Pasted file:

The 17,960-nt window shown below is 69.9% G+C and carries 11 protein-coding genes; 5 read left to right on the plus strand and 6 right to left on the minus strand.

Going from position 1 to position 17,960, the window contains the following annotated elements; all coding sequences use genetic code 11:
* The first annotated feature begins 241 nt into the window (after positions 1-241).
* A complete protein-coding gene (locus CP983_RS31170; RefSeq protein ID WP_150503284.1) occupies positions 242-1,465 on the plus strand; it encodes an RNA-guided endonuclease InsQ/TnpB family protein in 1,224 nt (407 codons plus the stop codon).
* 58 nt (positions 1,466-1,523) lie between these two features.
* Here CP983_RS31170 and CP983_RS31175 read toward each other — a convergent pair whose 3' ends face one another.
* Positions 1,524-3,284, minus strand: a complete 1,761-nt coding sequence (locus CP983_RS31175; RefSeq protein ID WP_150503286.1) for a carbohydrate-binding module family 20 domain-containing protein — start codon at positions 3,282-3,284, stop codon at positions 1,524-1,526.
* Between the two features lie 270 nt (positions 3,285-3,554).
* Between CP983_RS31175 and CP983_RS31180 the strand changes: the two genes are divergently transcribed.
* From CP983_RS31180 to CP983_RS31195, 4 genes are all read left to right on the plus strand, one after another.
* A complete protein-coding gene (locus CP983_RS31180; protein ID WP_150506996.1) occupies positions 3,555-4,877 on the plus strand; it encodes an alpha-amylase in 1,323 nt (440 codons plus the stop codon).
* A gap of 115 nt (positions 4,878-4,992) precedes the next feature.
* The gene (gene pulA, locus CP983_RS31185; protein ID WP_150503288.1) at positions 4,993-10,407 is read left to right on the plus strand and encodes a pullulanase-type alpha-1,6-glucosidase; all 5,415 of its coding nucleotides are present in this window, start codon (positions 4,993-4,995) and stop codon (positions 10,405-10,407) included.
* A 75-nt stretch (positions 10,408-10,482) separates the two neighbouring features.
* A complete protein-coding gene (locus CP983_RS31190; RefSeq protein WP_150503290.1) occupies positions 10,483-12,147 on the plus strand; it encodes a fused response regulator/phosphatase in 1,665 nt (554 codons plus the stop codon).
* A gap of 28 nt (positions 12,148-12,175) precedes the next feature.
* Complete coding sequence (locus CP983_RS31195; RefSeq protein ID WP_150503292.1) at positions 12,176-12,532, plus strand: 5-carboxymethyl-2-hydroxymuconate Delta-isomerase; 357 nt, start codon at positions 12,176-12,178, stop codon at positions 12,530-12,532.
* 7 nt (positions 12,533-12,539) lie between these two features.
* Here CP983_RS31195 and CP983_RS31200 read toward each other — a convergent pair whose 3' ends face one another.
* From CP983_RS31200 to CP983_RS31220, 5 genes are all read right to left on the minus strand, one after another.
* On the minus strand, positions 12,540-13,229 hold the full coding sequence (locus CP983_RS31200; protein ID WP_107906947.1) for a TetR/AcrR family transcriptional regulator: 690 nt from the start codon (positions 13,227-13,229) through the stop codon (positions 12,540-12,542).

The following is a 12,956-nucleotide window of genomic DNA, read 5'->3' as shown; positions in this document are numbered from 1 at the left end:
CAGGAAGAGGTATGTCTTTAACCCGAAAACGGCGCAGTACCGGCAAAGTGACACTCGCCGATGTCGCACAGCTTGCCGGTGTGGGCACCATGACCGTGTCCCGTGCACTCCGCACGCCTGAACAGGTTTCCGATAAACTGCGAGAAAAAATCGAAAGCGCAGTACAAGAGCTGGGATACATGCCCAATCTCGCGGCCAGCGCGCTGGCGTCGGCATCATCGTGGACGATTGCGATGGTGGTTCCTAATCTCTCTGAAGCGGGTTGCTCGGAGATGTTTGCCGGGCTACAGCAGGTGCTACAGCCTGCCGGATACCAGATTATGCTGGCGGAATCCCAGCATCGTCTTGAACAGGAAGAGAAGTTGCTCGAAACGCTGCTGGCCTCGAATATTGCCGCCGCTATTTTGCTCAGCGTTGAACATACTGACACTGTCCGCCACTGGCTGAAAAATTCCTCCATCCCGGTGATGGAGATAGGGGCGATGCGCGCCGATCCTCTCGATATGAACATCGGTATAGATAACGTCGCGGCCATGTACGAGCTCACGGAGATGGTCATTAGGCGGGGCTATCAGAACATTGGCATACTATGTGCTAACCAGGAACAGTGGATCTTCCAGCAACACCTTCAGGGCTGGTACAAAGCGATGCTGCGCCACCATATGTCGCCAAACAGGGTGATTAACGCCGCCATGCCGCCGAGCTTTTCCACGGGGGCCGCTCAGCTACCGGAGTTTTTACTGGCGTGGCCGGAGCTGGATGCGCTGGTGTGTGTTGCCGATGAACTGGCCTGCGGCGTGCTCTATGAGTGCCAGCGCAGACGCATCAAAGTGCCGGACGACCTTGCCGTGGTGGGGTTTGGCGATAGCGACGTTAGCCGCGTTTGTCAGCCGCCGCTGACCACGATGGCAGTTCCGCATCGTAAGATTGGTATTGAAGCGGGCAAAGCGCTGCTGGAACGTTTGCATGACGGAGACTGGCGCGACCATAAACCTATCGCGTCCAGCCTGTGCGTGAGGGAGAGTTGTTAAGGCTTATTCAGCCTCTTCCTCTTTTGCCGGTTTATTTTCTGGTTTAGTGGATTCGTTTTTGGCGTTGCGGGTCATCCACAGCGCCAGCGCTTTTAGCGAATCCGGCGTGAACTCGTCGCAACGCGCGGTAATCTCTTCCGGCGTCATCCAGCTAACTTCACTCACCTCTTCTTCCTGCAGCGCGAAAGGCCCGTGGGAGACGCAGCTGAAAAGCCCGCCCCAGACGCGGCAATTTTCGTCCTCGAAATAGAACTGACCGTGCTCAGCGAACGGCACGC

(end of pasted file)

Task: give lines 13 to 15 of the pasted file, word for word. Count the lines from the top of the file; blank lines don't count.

* The gene (gene pulA, locus CP983_RS31185; protein ID WP_150503288.1) at positions 4,993-10,407 is read left to right on the plus strand and encodes a pullulanase-type alpha-1,6-glucosidase; all 5,415 of its coding nucleotides are present in this window, start codon (positions 4,993-4,995) and stop codon (positions 10,405-10,407) included.
* A 75-nt stretch (positions 10,408-10,482) separates the two neighbouring features.
* A complete protein-coding gene (locus CP983_RS31190; RefSeq protein WP_150503290.1) occupies positions 10,483-12,147 on the plus strand; it encodes a fused response regulator/phosphatase in 1,665 nt (554 codons plus the stop codon).